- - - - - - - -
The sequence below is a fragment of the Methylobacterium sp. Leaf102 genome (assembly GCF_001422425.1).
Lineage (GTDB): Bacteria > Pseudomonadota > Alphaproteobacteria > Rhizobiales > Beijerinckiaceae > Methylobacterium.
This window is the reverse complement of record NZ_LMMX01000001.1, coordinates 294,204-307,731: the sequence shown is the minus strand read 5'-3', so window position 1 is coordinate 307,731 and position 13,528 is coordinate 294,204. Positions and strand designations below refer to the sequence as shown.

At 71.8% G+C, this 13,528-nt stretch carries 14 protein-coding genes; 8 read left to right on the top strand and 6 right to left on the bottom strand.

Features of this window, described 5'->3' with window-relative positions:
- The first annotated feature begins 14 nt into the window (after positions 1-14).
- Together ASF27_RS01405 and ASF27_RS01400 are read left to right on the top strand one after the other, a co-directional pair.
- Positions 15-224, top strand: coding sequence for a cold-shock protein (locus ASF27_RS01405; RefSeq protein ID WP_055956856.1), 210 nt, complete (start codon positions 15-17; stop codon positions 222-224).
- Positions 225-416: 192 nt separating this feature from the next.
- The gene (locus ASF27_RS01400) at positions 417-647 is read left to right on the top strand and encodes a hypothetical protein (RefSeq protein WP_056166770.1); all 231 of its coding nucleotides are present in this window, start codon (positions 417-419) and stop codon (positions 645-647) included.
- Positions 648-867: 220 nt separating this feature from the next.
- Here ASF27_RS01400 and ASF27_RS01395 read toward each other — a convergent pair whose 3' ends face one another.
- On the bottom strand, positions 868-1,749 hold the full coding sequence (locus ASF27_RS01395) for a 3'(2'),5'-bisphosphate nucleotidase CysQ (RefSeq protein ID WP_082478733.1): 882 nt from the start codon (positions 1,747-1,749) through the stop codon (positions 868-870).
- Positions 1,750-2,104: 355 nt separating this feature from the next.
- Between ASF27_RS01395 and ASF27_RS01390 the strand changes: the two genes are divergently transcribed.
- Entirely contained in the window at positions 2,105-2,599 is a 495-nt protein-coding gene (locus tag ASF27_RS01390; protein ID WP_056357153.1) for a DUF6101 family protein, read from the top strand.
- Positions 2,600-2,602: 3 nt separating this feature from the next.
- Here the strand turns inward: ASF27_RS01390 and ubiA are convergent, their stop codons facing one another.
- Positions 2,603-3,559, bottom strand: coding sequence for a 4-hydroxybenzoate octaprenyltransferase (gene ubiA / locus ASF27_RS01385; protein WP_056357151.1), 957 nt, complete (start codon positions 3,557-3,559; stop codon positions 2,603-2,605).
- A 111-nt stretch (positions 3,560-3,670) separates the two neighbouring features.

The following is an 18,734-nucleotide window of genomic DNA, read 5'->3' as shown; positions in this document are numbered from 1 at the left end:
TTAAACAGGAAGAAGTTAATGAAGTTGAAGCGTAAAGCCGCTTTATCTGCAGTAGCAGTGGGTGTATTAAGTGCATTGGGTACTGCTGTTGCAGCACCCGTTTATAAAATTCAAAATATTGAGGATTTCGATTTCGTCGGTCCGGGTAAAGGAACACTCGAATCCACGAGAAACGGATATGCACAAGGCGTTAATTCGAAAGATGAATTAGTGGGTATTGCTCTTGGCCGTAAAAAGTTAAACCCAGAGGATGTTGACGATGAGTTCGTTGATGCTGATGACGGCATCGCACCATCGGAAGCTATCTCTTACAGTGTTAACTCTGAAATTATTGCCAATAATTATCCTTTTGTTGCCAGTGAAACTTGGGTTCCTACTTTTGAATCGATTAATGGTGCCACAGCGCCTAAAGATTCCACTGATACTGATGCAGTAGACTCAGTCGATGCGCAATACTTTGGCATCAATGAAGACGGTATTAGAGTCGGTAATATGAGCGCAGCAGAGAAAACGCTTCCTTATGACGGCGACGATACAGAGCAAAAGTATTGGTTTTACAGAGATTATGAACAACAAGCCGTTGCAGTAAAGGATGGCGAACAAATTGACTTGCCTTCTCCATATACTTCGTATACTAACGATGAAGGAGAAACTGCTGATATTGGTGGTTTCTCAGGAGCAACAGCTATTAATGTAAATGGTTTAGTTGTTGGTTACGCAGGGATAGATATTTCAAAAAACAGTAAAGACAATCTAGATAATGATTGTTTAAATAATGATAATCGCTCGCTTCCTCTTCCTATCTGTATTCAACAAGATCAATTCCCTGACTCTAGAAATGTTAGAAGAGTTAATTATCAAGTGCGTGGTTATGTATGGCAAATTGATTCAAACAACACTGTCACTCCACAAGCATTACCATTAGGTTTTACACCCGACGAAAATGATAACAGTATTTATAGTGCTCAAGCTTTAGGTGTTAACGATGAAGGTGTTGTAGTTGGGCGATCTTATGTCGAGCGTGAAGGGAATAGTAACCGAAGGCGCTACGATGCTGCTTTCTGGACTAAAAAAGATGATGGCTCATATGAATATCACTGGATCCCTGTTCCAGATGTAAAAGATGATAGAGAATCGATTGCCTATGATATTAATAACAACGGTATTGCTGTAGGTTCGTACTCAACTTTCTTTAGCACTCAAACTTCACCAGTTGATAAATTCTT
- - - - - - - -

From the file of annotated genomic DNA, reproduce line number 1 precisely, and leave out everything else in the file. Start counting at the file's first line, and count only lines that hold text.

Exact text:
The sequence below is a fragment of the Methylobacterium sp. Leaf102 genome (assembly GCF_001422425.1).